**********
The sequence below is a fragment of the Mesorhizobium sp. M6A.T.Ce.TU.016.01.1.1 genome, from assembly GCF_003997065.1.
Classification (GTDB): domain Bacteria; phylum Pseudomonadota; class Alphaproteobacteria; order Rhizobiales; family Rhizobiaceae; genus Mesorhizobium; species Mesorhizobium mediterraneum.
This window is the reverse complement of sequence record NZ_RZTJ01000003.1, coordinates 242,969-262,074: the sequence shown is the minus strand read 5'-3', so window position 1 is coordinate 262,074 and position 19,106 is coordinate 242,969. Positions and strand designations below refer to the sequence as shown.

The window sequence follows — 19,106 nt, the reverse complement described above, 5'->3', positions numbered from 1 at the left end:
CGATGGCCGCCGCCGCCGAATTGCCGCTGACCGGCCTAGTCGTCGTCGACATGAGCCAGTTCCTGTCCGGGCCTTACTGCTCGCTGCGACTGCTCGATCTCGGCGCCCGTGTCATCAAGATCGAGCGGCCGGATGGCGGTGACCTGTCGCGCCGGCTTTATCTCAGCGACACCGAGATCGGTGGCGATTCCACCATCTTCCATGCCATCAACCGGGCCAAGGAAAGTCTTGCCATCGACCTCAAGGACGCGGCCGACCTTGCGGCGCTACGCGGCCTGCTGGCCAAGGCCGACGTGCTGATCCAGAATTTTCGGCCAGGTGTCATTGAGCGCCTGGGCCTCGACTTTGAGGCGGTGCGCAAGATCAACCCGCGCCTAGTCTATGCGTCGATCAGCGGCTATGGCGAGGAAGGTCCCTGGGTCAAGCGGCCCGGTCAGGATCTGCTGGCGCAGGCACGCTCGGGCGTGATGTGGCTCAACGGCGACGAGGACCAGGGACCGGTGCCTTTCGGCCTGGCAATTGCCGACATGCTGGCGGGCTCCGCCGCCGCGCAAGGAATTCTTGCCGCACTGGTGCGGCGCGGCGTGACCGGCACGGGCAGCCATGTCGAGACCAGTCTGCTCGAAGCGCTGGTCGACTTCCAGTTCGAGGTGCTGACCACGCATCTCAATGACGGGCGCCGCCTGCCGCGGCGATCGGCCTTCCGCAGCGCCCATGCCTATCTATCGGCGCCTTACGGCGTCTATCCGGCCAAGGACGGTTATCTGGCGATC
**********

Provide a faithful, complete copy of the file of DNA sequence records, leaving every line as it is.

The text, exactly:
The sequence below is a fragment of the Mesorhizobium sp. M6A.T.Ce.TU.016.01.1.1 genome, from assembly GCF_003997065.1.
Classification (GTDB): domain Bacteria; phylum Pseudomonadota; class Alphaproteobacteria; order Rhizobiales; family Rhizobiaceae; genus Mesorhizobium; species Mesorhizobium mediterraneum.
This window is the reverse complement of sequence record NZ_RZTJ01000003.1, coordinates 242,969-262,074: the sequence shown is the minus strand read 5'-3', so window position 1 is coordinate 262,074 and position 19,106 is coordinate 242,969. Positions and strand designations below refer to the sequence as shown.

The window sequence follows — 19,106 nt, the reverse complement described above, 5'->3', positions numbered from 1 at the left end:
CGATGGCCGCCGCCGCCGAATTGCCGCTGACCGGCCTAGTCGTCGTCGACATGAGCCAGTTCCTGTCCGGGCCTTACTGCTCGCTGCGACTGCTCGATCTCGGCGCCCGTGTCATCAAGATCGAGCGGCCGGATGGCGGTGACCTGTCGCGCCGGCTTTATCTCAGCGACACCGAGATCGGTGGCGATTCCACCATCTTCCATGCCATCAACCGGGCCAAGGAAAGTCTTGCCATCGACCTCAAGGACGCGGCCGACCTTGCGGCGCTACGCGGCCTGCTGGCCAAGGCCGACGTGCTGATCCAGAATTTTCGGCCAGGTGTCATTGAGCGCCTGGGCCTCGACTTTGAGGCGGTGCGCAAGATCAACCCGCGCCTAGTCTATGCGTCGATCAGCGGCTATGGCGAGGAAGGTCCCTGGGTCAAGCGGCCCGGTCAGGATCTGCTGGCGCAGGCACGCTCGGGCGTGATGTGGCTCAACGGCGACGAGGACCAGGGACCGGTGCCTTTCGGCCTGGCAATTGCCGACATGCTGGCGGGCTCCGCCGCCGCGCAAGGAATTCTTGCCGCACTGGTGCGGCGCGGCGTGACCGGCACGGGCAGCCATGTCGAGACCAGTCTGCTCGAAGCGCTGGTCGACTTCCAGTTCGAGGTGCTGACCACGCATCTCAATGACGGGCGCCGCCTGCCGCGGCGATCGGCCTTCCGCAGCGCCCATGCCTATCTATCGGCGCCTTACGGCGTCTATCCGGCCAAGGACGGTTATCTGGCGATC